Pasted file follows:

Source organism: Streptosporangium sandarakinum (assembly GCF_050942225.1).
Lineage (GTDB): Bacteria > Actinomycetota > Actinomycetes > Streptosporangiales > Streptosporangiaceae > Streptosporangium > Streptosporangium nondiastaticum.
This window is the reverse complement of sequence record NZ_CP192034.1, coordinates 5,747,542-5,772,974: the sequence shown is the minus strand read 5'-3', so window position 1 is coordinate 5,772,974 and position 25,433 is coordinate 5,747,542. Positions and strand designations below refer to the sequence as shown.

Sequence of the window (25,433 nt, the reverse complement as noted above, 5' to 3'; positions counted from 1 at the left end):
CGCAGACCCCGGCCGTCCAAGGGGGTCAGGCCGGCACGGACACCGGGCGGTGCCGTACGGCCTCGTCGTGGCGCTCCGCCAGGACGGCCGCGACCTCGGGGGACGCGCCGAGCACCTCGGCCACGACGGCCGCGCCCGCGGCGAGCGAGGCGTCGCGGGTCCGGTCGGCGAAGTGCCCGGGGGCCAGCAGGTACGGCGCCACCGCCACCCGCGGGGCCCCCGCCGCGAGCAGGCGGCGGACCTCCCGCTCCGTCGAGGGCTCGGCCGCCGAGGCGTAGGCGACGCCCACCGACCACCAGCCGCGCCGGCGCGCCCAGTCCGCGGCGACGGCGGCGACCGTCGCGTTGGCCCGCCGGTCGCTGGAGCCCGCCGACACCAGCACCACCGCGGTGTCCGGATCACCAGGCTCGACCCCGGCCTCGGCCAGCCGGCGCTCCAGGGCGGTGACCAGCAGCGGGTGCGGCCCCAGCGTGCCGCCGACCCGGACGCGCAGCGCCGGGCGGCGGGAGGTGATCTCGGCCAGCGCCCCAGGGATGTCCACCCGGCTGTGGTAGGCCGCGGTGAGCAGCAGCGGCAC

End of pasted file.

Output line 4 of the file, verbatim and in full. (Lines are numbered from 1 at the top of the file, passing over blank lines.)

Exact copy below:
Sequence of the window (25,433 nt, the reverse complement as noted above, 5' to 3'; positions counted from 1 at the left end):